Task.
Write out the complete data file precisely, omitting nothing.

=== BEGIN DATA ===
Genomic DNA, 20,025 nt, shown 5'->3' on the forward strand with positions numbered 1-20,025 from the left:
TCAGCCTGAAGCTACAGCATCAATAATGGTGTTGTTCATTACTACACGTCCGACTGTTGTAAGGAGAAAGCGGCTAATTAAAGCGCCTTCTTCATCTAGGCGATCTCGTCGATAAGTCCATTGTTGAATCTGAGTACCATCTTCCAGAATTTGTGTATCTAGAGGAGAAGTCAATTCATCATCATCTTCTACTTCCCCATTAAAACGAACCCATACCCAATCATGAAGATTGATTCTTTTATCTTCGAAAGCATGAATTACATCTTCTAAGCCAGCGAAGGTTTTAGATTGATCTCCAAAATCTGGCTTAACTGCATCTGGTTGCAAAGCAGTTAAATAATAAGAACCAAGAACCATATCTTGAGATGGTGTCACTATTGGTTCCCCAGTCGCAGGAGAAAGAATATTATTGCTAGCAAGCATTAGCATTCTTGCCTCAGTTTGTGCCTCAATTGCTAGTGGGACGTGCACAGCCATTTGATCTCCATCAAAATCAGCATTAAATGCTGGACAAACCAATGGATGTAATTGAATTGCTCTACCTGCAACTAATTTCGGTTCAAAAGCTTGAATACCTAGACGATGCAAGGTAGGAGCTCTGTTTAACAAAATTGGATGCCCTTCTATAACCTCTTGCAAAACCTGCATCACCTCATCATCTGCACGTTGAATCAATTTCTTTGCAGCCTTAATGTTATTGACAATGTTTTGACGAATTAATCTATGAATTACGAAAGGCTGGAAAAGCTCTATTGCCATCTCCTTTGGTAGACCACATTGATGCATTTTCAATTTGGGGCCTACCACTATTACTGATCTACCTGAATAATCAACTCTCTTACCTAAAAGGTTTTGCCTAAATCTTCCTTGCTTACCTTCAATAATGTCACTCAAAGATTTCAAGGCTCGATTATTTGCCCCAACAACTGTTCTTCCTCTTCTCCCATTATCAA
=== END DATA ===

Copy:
Genomic DNA, 20,025 nt, shown 5'->3' on the forward strand with positions numbered 1-20,025 from the left:
TCAGCCTGAAGCTACAGCATCAATAATGGTGTTGTTCATTACTACACGTCCGACTGTTGTAAGGAGAAAGCGGCTAATTAAAGCGCCTTCTTCATCTAGGCGATCTCGTCGATAAGTCCATTGTTGAATCTGAGTACCATCTTCCAGAATTTGTGTATCTAGAGGAGAAGTCAATTCATCATCATCTTCTACTTCCCCATTAAAACGAACCCATACCCAATCATGAAGATTGATTCTTTTATCTTCGAAAGCATGAATTACATCTTCTAAGCCAGCGAAGGTTTTAGATTGATCTCCAAAATCTGGCTTAACTGCATCTGGTTGCAAAGCAGTTAAATAATAAGAACCAAGAACCATATCTTGAGATGGTGTCACTATTGGTTCCCCAGTCGCAGGAGAAAGAATATTATTGCTAGCAAGCATTAGCATTCTTGCCTCAGTTTGTGCCTCAATTGCTAGTGGGACGTGCACAGCCATTTGATCTCCATCAAAATCAGCATTAAATGCTGGACAAACCAATGGATGTAATTGAATTGCTCTACCTGCAACTAATTTCGGTTCAAAAGCTTGAATACCTAGACGATGCAAGGTAGGAGCTCTGTTTAACAAAATTGGATGCCCTTCTATAACCTCTTGCAAAACCTGCATCACCTCATCATCTGCACGTTGAATCAATTTCTTTGCAGCCTTAATGTTATTGACAATGTTTTGACGAATTAATCTATGAATTACGAAAGGCTGGAAAAGCTCTATTGCCATCTCCTTTGGTAGACCACATTGATGCATTTTCAATTTGGGGCCTACCACTATTACTGATCTACCTGAATAATCAACTCTCTTACCTAAAAGGTTTTGCCTAAATCTTCCTTGCTTACCTTCAATAATGTCACTCAAAGATTTCAAGGCTCGATTATTTGCCCCAACAACTGTTCTTCCTCTTCTCCCATTATCAA